Oil prices soared on Monday morning after OPEC+ decided on Sunday to stay the course on oil production cuts ahead of the implementation of a price cap of $60 on crude oil of Russian origin negotiated by the EU, the G7 and Australia. OPEC+ previously agreed to cut production by two million bpd, or about 2% of global demand, from November to the end of 2023.
Yet oil prices are down more than 30% from their 52-week highs while, curiously, the energy sector is just 4% off its peak. In fact, over the last two months, the first benchmark in the energy sector, the SPDR Energy Select Sector Fund (NYSEARCA: XLE), climbed 34% while average crude spot prices fell 18%. This is a notable divergence as the correlation between the two over the last five years is 77% and 69% over the last decade.
According to Bespoke Investment Group via The Wall Street Journal, the current split marks the first time since 2006 that the oil and gas sector has traded within 3% of a 52-week high, while the price of WTI has fallen more than 25% from its respective peak of 52 weeks. It is also only the fifth such divergence since 1990.
David Rosenberg, founder of an independent research company Rosenberg Research & Associates Inc, outlined 5 key reasons why energy stocks remain a buy as oil prices haven’t made significant gains over the past two months.
#1. Favorable reviews
Energy stocks remain cheap despite the huge rush. Not only has the sector significantly outperformed the market, but companies in this sector remain relatively cheap, undervalued and posting above-average projected earnings growth.
Rosenberg analyzed PE ratios per energy stock by looking at historical data since 1990 and found that on average, the sector historically ranks in only its 27th percentile. On the other hand, the S&P500 sits in its 71st percentile despite the massive sell-off that occurred earlier in the year.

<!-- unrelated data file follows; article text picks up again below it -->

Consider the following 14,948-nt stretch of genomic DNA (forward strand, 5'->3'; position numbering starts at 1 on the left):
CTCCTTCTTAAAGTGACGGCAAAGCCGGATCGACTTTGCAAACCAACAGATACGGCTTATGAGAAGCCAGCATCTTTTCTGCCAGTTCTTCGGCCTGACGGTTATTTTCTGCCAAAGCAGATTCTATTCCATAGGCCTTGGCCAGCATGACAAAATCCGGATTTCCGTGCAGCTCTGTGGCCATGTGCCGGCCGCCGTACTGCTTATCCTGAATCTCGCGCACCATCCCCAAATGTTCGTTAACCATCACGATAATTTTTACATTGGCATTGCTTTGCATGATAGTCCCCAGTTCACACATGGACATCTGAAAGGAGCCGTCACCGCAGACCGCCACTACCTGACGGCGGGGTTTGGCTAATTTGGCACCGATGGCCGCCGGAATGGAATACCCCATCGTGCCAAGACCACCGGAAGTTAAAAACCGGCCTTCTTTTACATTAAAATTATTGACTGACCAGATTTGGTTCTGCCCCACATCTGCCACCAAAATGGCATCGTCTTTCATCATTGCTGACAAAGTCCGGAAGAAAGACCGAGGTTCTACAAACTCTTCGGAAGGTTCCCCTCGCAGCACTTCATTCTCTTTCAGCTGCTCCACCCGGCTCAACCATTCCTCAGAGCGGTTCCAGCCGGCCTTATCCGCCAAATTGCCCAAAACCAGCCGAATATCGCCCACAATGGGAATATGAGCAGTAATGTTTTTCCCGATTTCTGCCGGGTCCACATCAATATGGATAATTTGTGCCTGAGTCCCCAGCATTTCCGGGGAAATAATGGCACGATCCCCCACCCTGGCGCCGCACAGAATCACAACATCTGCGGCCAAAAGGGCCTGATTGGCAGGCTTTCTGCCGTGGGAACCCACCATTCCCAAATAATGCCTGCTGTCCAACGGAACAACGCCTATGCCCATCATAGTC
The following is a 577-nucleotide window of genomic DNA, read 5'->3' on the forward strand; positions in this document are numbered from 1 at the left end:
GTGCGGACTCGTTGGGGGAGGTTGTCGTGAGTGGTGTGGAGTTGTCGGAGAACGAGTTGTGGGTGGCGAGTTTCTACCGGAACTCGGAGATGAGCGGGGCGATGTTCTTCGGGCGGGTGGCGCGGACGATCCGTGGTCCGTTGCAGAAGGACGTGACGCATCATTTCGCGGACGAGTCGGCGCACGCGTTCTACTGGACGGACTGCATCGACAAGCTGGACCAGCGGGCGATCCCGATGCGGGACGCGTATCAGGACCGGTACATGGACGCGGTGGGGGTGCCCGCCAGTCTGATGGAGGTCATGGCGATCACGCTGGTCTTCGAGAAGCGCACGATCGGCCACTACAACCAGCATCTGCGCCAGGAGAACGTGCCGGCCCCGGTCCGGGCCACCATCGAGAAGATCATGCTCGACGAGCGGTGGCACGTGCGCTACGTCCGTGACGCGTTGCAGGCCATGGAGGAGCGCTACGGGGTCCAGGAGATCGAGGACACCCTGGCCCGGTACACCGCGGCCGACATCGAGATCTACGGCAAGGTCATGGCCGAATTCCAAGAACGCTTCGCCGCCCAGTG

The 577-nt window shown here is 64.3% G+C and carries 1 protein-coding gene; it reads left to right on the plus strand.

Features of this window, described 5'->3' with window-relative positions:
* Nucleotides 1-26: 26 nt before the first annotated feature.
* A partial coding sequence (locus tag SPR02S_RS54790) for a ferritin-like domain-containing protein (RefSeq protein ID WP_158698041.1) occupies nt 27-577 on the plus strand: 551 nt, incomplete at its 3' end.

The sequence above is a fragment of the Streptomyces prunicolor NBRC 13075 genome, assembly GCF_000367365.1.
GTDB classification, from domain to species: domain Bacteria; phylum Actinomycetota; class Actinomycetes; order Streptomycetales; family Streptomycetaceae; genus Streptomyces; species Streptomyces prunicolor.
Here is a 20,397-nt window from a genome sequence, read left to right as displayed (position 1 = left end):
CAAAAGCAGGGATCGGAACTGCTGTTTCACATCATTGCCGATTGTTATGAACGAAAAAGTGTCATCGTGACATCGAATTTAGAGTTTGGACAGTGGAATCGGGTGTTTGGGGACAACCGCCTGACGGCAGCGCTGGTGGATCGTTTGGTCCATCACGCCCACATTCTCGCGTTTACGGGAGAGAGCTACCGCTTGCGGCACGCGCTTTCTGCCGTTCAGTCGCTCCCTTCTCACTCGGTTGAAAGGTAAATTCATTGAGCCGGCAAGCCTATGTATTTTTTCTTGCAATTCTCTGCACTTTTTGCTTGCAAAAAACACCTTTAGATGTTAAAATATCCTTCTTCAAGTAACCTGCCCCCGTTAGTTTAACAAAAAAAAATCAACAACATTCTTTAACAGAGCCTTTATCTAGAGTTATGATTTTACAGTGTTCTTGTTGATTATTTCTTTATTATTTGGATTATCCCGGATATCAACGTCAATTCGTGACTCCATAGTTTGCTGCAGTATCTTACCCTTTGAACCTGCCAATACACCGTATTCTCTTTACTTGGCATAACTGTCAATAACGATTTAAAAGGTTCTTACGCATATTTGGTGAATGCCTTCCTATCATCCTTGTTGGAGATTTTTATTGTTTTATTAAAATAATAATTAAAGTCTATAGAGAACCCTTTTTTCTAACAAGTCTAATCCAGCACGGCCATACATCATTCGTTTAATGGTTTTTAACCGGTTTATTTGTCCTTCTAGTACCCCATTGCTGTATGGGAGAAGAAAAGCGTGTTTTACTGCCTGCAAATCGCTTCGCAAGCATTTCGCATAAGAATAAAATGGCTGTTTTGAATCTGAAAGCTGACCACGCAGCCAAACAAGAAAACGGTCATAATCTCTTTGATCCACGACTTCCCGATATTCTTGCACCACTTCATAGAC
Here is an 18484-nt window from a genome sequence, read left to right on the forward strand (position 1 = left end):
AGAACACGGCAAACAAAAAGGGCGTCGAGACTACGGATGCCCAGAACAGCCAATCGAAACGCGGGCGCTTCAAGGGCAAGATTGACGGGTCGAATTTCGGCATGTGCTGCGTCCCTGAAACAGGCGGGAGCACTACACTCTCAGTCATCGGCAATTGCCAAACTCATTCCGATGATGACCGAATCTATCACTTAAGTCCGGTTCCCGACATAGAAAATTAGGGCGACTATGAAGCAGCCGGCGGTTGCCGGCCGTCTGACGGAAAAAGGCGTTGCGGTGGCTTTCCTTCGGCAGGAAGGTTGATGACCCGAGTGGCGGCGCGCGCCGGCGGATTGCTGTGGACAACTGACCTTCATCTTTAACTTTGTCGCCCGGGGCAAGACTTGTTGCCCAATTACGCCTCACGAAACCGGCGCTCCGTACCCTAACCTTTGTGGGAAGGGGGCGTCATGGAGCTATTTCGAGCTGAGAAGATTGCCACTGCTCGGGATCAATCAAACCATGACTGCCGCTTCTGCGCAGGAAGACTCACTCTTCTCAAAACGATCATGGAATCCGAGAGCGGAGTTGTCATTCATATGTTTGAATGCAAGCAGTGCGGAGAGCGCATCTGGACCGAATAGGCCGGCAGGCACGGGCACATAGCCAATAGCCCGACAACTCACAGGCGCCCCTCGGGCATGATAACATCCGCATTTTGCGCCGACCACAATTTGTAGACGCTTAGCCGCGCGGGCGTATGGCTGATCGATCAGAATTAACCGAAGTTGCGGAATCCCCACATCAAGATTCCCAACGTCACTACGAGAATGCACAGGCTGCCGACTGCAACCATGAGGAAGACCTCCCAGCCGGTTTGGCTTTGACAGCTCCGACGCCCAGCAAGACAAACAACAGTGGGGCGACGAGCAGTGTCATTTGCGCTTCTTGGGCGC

Image source: Zacks Investment Research
Some of the cheapest oil and gas stocks right now include Ovintiv Inc. (NYSE: OVV) with a PE ratio of 6.09; City Resources, Inc. (NYSE: CIVI) with a PE ratio of 4.87, Enerplus Corporation (NYSE:ERF)(TSX:ERF) has a PE ratio of 5.80, Western Oil Company (NYSE: OXY) has a PE ratio of 7.09 while Canadian Natural Resources Limited (NYSE:CNQ) has a PE ratio of 6.79.
#2. Robust gains
Strong earnings from energy companies are a big reason why investors are still flocking to oil stocks.
The third quarter earnings season is almost over, but so far it’s looking better than expected. According FactSet Revenue Overviewfor the third quarter of 2022, 94% of S&P 500 companies reported results for the third quarter of 2022, of which 69% reported a positive EPS surprise and 71% reported a positive earnings surprise.
The energy sector recorded the highest profit growth of all eleven sectors at 137.3% against 2.2% on average by the S&P500. At the sub-sector level, all five sub-sectors in the sector saw year-over-year profit increases: Oil & Gas Refining & Marketing (302%), Integrated Oil & Gas (138% ), oil and gas exploration and production (107%), oil and gas equipment and services (91%) and oil and gas storage and transportation (21%). Energy is also the sector in which most companies beat Wall Street estimates at 81%. Positive revenue surprises reported by Marathon Petroleum ($47.2 billion vs $35.8 billion), Exxon Mobil ($112.1 billion vs $104.6 billion), Chevron ($66.6 billion $57.4 billion), Valero Energy ($42.3 billion versus $40.1 billion) and Phillips 66 ($43.4 billion versus $39.3 billion) were major contributors to the increase in the index’s revenue growth rate since September 30.